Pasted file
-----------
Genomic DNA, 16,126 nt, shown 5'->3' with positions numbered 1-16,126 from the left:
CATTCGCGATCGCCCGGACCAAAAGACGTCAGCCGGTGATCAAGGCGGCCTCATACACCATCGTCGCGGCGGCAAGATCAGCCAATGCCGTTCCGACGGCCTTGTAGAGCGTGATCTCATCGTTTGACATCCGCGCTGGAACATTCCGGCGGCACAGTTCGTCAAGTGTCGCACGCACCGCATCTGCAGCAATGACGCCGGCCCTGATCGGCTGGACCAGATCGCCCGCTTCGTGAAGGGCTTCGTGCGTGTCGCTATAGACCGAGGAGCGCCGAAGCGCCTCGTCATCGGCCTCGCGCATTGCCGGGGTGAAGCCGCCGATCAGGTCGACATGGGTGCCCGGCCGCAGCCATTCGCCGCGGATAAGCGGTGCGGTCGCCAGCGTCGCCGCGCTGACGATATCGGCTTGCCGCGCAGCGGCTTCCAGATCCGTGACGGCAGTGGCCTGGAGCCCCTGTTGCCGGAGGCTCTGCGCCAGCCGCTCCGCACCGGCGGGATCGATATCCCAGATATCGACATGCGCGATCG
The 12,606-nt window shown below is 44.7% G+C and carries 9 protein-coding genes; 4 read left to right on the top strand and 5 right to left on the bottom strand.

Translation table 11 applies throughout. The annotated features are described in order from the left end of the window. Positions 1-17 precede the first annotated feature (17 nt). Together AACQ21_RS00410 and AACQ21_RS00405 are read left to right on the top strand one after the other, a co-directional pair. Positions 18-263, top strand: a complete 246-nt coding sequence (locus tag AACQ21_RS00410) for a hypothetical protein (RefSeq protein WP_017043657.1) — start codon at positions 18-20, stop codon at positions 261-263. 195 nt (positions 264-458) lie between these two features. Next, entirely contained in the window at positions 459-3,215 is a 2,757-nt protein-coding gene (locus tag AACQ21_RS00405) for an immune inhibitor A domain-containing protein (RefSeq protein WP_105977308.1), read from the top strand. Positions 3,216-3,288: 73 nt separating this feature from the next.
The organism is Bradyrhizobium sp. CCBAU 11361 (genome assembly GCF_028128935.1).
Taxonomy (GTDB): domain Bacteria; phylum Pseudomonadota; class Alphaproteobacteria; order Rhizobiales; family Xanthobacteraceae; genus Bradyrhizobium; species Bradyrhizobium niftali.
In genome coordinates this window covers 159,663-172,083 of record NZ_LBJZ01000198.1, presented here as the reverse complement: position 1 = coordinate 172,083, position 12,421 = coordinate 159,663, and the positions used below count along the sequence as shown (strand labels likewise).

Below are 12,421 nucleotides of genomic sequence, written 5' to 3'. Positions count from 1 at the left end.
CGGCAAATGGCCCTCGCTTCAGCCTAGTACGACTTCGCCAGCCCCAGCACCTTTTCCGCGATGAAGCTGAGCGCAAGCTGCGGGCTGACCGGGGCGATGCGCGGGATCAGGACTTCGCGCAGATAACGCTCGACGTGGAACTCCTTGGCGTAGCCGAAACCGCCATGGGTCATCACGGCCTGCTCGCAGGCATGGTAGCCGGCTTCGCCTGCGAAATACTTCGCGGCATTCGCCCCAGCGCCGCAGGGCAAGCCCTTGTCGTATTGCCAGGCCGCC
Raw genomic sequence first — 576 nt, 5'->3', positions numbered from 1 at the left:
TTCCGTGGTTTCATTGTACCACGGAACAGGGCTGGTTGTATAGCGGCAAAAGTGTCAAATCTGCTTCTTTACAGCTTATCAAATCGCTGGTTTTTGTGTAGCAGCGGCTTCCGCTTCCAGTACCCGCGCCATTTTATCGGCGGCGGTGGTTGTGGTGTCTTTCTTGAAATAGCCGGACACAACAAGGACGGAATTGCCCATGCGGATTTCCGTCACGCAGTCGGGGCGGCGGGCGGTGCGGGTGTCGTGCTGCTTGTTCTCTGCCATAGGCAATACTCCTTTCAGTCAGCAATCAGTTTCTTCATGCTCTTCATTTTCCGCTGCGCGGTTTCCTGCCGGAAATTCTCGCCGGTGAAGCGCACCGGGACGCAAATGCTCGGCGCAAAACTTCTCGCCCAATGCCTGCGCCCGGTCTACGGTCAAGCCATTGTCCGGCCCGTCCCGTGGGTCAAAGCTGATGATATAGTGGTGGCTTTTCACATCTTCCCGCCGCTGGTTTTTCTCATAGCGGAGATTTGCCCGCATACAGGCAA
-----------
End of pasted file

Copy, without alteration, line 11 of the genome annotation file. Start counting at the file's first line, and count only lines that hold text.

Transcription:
TTCCGTGGTTTCATTGTACCACGGAACAGGGCTGGTTGTATAGCGGCAAAAGTGTCAAATCTGCTTCTTTACAGCTTATCAAATCGCTGGTTTTTGTGTAGCAGCGGCTTCCGCTTCCAGTACCCGCGCCATTTTATCGGCGGCGGTGGTTGTGGTGTCTTTCTTGAAATAGCCGGACACAACAAGGACGGAATTGCCCATGCGGATTTCCGTCACGCAGTCGGGGCGGCGGGCGGTGCGGGTGTCGTGCTGCTTGTTCTCTGCCATAGGCAATACTCCTTTCAGTCAGCAATCAGTTTCTTCATGCTCTTCATTTTCCGCTGCGCGGTTTCCTGCCGGAAATTCTCGCCGGTGAAGCGCACCGGGACGCAAATGCTCGGCGCAAAACTTCTCGCCCAATGCCTGCGCCCGGTCTACGGTCAAGCCATTGTCCGGCCCGTCCCGTGGGTCAAAGCTGATGATATAGTGGTGGCTTTTCACATCTTCCCGCCGCTGGTTTTTCTCATAGCGGAGATTTGCCCGCATACAGGCAA